City gets go-ahead to rebuild HM Pitje Stadium

HM Pitje stadium in Mamelodi. Picture: Bongani Shilubane

HM Pitje stadium in Mamelodi. Picture: Bongani Shilubane

Published Feb 27, 2024


The Mamelodi community has given the City of Tshwane a go-ahead to bring on board private investors for the purpose of rebuilding HM Pitje Stadium and leasing it for 80 years.

Secretary of Region 6 sports council Simon Phetla said the construction of a new stadium, as part of a multipurpose sporting precinct envisioned by the city, was long overdue.

On Saturday, Phetla was among the sporting people and community members who attended a public meeting with Tshwane deputy mayor Dr Nasiphi Moya in the township.

The discussions centred on the proposed lease of a portion of land where the demolished HM Pitje was located.

HM Pitje was demolished in February last year by the Gauteng provincial government at an estimated cost of R87 million but the municipality owned it.

The stadium was earmarked as a training facility for teams participating in the 2010 Soccer World Cup but that never materialised due to non-compliance with occupational safety regulations.

Phetla said that initially, the Mamelodi community was sceptical about the introduction of the private sector to rebuild HM Pitje.

However, after lengthy discussions with the city, many people had a change of heart about the proposed plan to bring back the historic facility.

He said the community was concerned that putting the stadium in the hands of private people would mean taking it away from them.

“We deliberated on it until they showed us that the community would still have access to the stadium. The land would still belong to the City of Tshwane and it would lease the land for the stadium to be built for a period of 80 years. But, it doesn’t mean that the community will not use the stadium,” he said.

He said the city would also schedule public meetings with business people, as part stakeholders, to solicit their views.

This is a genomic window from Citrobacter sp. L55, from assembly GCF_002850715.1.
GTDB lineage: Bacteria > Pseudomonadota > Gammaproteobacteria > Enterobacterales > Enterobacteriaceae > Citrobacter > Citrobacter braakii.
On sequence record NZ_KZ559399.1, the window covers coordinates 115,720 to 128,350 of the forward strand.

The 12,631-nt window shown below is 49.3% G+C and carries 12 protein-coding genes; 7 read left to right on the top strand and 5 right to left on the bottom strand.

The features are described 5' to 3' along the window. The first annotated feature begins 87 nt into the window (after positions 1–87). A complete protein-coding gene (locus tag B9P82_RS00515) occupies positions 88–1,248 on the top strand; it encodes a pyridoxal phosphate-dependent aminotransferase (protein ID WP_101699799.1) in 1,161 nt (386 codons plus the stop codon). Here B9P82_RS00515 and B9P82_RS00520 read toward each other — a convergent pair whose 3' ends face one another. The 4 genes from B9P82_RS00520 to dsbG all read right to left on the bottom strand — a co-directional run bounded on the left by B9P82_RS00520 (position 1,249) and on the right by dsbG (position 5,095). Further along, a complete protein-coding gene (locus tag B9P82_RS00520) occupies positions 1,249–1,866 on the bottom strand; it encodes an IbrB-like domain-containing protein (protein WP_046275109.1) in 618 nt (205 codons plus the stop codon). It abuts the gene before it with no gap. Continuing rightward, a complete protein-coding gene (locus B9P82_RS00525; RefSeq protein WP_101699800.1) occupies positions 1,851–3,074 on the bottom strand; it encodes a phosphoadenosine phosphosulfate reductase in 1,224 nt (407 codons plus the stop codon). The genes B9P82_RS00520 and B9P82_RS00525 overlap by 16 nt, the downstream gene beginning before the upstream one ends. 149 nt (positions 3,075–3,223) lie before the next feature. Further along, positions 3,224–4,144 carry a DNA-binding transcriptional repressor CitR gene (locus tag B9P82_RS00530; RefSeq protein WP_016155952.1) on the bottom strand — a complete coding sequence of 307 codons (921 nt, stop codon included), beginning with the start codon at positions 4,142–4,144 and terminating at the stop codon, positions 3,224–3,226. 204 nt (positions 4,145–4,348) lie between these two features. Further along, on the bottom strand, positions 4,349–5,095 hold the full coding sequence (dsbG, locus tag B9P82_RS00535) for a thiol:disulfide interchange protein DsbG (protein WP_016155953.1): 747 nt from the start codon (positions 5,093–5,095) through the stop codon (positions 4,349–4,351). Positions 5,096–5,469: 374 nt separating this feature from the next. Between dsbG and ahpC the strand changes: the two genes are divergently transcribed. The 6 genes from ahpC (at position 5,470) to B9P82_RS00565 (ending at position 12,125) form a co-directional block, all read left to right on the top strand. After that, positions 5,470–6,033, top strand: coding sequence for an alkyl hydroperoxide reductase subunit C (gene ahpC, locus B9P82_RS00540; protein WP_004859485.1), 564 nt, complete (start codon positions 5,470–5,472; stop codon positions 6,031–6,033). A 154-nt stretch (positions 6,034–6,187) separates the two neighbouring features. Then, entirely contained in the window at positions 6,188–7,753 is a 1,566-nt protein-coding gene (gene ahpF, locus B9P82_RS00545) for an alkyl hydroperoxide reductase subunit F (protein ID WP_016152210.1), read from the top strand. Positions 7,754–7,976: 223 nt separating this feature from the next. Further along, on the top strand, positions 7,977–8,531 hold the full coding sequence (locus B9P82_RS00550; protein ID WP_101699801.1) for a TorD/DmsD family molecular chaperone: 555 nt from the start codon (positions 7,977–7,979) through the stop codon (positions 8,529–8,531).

Phetla, however, said the community was disappointed by past unfulfilled promises by politicians to assist in rebuilding the stadium.

“Since 2010, there have been promises after promises. When the Gauteng government took over the stadium from the city it promised to rebuild it, but it failed. Last year, the MEC for Sport, Morakane Mosupyoe, and MEC for Human Settlements, Lebogang Maile, came here and made bold statements that they would see to it that the stadium was rebuilt,” he said.

Rebuilding HM Pitje, he said, would benefit businesses such as street vendors who sold fat cakes and other take away food during football matches.

The project, he said, would also create employment for people and employ professionals to maintain the facility daily.

“We told the city to go on with the project. But I am also assisting them to get private investors,” he said.

Moya held another public meeting with residents in Mabopane to deliberate on the fate of Odi Stadium.

She said HM Pitje and Odi stadiums had garnered attention at the national government and provincial legislature levels, prompting discussions in the parliamentary portfolio committee on sport, arts and culture meeting.

“There has also been notable interest from professional football clubs, particularly in the rejuvenation of HM Pitje stadium,” she said.

In November last year, she said, the council resolved to present the proposal for public consideration.

“The aim of this proposal is to drive local economic growth by providing an incentive for local football franchises to invest in township stadiums while retaining control over their operation,” she said.

Under the proposed plan, the stadiums would be transformed into multifunctional sporting precincts, offering various sporting and recreational opportunities to the community.

Moya said: “This strategic move is anticipated to generate spillover opportunities in economic activities, such as township tourism, thereby bolstering the broader township economy.”

Pretoria News

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